THIS TERRIBLE ABSENT BURDEN
Deborah Biancotti, guest blogging
What is this 'Australian'? I have never been sure.
On a sleepy morning bus ride I tried to work it out. There was a boy with sensitive eyes and a girl with sensitive skin. She was so pale, too, so flesh-delicate with such long brown messy hair. A school of grey suit sharks like blank robots whose On switches weren't On yet. A man with a worn face and an Italian accent and a phone gelling his face to his palm, fingers tangled in his own curls. A pair of girls (Japanese, I think), black-haired boys with their backs to me. An old, old woman I suspected to be Chinese. Another woman with faded red hair and blush in squares across her cheeks, so deep and thick it looked like sunburn. Permanent Damage Rose, I called it in my head. I realised I live in a world where I am the foreigner.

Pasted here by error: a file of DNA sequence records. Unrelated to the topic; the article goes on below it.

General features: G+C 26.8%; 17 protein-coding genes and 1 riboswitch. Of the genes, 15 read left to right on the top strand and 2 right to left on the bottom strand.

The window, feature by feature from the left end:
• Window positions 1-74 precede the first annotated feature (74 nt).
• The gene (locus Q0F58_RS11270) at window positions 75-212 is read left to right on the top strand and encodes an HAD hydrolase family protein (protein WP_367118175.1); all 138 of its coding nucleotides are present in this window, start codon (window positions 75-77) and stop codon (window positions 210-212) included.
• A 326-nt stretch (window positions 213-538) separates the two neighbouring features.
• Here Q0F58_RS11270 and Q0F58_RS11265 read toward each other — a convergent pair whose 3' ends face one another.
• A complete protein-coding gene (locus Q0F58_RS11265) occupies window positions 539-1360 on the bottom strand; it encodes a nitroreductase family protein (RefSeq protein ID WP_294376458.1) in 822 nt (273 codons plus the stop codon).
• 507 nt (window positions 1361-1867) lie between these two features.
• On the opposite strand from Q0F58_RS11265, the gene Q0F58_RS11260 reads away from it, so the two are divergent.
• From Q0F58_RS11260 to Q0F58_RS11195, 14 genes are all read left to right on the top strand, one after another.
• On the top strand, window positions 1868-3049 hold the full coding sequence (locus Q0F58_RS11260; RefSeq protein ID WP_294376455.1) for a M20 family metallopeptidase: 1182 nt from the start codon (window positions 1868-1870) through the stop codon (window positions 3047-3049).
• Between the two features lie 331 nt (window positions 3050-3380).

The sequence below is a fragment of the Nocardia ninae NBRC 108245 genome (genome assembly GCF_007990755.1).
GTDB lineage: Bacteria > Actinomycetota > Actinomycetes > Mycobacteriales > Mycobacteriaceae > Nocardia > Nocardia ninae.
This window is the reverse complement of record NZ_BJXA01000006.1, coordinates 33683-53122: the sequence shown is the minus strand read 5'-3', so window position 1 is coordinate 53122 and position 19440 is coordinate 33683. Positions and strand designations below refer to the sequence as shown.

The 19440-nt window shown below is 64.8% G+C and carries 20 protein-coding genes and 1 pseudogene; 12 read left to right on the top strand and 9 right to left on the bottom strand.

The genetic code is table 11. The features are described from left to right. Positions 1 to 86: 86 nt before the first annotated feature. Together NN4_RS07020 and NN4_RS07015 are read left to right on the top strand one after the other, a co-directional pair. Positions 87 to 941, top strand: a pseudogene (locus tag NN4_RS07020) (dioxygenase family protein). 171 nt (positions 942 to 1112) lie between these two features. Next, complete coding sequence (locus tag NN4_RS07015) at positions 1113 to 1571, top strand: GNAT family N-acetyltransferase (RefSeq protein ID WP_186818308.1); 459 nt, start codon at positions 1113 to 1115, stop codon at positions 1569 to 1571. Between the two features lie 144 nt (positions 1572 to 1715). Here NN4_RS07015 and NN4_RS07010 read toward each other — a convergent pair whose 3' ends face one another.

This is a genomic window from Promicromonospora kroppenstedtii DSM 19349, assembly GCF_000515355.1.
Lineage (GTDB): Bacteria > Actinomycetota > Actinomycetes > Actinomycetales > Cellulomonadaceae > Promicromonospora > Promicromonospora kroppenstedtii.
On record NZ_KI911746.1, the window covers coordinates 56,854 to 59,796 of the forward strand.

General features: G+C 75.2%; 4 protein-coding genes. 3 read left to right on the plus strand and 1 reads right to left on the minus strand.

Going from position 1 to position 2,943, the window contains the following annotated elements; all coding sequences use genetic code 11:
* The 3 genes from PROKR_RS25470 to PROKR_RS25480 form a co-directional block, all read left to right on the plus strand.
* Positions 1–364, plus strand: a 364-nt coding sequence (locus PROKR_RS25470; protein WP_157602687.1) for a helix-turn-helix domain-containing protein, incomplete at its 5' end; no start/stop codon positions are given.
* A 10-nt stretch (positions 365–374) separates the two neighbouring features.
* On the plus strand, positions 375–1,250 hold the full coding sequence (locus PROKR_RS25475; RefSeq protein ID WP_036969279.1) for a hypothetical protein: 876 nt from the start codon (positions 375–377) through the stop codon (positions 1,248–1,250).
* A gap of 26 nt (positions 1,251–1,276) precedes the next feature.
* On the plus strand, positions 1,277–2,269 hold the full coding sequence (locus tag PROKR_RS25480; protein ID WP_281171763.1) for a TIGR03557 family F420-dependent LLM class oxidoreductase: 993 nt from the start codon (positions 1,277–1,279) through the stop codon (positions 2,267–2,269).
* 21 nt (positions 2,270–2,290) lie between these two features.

Further, I realised that's what I like. The comfortable sense of being a stranger in my own land. My own skin. The daily self-consciousness. A walk down the street becomes an exercise in negotiating a culture only marginally familiar. It pounds on your ear drums. It wakes you up.
Artists talk about the light in Australia, how fierce it is, how hard, how it comes crashing down and turns the red dirt milk white at times. What they don’t mention is how that light beats you around on its way down. A caffeine eye wash. Makes everything look a little delectably wrong.
This is not my home.
That's the most powerfully recognisable thing about this place.
(Deborah Biancotti is a Sydney-Australia-based writer. She has a cat called Monkey, mainly because she doesn't much like cats but finds monkies hilarious. Especially when they're forced to wear waistcoats and ride those little bikes -- two pastimes her own Monkey refuses to indulge in without resort to predictably inhumane treatment. Deborah's online homes are at http://deborahbiancotti.net/ & http://www.livejournal.com/users/deborahb/.)